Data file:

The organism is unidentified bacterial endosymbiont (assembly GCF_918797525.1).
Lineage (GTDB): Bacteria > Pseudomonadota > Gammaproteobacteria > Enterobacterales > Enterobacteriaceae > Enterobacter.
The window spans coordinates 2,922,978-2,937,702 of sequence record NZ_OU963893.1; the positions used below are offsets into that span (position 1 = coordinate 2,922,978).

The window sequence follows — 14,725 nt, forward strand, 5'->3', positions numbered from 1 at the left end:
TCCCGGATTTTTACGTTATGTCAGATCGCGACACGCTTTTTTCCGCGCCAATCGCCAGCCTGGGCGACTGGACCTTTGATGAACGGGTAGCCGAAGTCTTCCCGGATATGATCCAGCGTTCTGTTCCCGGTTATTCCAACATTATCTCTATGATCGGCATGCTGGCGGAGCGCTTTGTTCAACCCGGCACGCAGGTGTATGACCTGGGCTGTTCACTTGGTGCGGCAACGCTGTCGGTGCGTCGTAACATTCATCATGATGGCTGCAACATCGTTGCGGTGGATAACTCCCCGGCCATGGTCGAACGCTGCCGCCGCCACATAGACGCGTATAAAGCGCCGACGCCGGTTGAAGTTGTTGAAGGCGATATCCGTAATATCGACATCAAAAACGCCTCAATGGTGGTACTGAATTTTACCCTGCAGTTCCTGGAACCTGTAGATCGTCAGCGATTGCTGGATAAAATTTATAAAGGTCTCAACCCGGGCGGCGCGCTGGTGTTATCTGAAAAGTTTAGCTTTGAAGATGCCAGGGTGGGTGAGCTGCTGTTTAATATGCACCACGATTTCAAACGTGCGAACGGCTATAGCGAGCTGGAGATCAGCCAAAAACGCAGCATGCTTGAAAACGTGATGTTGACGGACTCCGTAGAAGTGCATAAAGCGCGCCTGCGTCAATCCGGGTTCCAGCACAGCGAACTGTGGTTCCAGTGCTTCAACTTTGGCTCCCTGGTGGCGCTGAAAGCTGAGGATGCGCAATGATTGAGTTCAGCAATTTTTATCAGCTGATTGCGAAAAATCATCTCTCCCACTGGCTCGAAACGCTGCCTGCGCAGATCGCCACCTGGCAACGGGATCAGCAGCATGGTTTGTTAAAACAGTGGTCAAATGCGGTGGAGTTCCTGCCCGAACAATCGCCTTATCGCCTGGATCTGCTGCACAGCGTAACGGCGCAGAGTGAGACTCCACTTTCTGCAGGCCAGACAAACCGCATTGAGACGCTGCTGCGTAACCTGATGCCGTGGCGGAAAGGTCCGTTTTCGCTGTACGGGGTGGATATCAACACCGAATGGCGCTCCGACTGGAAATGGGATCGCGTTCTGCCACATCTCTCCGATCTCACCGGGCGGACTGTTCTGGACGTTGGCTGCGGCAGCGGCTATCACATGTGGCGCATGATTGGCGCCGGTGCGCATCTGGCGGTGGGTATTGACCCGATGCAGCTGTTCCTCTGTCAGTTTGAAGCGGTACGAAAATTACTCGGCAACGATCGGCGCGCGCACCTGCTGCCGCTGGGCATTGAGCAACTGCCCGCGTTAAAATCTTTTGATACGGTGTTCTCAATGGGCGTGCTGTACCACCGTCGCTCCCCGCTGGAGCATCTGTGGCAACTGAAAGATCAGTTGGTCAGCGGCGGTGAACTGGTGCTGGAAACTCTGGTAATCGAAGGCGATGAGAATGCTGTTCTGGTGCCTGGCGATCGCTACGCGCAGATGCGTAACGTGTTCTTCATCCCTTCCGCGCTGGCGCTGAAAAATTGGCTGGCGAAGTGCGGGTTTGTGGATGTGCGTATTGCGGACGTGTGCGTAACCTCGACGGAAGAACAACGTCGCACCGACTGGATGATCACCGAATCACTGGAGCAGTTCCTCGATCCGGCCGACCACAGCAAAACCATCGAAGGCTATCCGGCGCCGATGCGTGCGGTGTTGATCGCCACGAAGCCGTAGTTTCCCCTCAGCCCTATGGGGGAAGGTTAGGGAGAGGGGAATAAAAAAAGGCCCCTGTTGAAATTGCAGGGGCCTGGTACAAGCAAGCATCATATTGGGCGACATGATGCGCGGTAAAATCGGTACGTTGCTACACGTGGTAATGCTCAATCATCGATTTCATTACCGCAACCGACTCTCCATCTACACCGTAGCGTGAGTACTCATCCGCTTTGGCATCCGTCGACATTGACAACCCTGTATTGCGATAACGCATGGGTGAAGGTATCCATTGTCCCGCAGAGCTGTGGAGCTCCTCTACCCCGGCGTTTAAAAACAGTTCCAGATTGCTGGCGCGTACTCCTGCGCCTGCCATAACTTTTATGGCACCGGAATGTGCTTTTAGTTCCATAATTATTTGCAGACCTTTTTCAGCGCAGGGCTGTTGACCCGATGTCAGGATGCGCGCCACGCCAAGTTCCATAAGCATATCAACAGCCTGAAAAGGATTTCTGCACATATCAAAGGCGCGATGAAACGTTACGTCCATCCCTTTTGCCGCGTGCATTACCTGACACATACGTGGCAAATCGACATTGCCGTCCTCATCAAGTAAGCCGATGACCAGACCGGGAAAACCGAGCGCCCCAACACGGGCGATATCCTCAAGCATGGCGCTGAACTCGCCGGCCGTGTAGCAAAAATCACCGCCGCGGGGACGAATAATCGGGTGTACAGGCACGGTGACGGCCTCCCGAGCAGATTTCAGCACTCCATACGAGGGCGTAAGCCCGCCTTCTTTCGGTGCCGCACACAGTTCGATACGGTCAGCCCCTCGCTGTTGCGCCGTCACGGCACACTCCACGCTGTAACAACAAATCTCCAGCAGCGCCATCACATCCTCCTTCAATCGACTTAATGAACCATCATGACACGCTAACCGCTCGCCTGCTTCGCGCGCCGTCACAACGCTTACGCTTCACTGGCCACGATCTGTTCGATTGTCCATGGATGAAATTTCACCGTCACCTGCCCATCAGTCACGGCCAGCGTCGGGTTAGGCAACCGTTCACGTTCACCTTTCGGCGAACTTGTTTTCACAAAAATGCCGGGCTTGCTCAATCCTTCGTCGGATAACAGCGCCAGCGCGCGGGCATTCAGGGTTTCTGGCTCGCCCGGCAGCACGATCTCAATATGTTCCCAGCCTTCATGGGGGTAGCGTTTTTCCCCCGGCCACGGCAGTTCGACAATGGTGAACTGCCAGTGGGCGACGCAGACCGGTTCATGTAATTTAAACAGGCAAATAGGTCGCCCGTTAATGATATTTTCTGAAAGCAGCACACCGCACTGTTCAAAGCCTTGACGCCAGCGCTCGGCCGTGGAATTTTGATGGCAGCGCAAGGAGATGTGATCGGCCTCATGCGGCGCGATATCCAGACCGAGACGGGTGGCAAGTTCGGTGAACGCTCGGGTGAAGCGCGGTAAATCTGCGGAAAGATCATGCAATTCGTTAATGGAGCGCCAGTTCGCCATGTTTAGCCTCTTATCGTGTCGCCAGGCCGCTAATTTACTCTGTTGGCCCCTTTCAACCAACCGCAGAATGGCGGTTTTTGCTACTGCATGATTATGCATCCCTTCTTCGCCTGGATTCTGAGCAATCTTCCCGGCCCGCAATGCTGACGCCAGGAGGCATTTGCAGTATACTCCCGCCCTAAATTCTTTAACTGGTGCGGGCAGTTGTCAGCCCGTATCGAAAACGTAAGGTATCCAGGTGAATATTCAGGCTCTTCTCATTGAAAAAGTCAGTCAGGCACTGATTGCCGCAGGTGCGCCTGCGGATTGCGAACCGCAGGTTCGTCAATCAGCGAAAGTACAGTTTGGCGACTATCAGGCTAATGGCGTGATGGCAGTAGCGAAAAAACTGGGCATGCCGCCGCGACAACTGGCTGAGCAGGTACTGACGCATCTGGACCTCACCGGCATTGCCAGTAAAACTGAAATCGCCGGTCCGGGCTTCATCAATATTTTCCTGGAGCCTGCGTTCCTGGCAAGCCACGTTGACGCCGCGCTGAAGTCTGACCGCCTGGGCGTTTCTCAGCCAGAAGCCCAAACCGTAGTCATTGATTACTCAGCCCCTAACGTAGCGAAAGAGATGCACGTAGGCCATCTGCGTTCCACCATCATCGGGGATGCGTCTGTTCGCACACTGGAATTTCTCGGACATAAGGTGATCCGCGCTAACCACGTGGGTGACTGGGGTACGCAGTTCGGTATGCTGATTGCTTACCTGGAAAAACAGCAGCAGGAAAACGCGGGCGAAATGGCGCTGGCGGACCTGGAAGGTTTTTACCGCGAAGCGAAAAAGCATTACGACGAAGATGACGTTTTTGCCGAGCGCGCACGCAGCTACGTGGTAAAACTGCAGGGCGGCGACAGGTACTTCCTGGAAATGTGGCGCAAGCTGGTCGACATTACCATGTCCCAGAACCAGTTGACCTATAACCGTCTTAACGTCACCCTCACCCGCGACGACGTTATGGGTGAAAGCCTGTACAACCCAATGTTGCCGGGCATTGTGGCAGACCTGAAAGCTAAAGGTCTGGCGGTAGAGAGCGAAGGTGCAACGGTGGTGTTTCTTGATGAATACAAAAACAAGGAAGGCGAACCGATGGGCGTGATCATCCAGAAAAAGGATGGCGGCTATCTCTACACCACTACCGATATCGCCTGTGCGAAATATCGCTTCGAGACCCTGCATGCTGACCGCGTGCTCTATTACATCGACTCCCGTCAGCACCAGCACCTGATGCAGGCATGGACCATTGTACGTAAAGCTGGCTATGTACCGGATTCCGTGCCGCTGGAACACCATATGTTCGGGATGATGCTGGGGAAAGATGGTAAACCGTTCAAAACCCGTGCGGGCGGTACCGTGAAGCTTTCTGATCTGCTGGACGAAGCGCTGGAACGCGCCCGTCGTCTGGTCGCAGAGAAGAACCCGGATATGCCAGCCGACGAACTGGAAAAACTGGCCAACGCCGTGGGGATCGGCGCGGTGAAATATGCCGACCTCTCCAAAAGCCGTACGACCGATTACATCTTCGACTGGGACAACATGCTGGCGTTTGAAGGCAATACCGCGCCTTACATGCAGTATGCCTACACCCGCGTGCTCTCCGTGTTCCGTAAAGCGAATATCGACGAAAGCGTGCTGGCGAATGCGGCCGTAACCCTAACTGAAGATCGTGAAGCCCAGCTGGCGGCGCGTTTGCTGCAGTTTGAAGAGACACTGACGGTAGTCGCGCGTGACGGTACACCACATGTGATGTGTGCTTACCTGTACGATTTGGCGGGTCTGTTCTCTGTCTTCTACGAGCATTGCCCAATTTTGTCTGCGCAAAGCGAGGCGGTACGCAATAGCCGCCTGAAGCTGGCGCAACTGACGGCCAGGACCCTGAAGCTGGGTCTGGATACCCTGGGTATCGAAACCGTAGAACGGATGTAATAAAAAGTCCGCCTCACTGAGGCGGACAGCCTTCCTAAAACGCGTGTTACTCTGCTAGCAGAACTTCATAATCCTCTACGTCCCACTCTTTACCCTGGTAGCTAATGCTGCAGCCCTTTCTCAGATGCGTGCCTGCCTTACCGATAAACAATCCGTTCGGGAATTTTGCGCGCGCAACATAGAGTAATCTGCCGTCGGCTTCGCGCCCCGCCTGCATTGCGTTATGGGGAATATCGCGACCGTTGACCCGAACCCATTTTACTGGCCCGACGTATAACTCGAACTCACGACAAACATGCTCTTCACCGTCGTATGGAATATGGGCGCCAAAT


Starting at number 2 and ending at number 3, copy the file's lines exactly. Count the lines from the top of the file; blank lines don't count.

Lineage (GTDB): Bacteria > Pseudomonadota > Gammaproteobacteria > Enterobacterales > Enterobacteriaceae > Enterobacter.
The window spans coordinates 2,922,978-2,937,702 of sequence record NZ_OU963893.1; the positions used below are offsets into that span (position 1 = coordinate 2,922,978).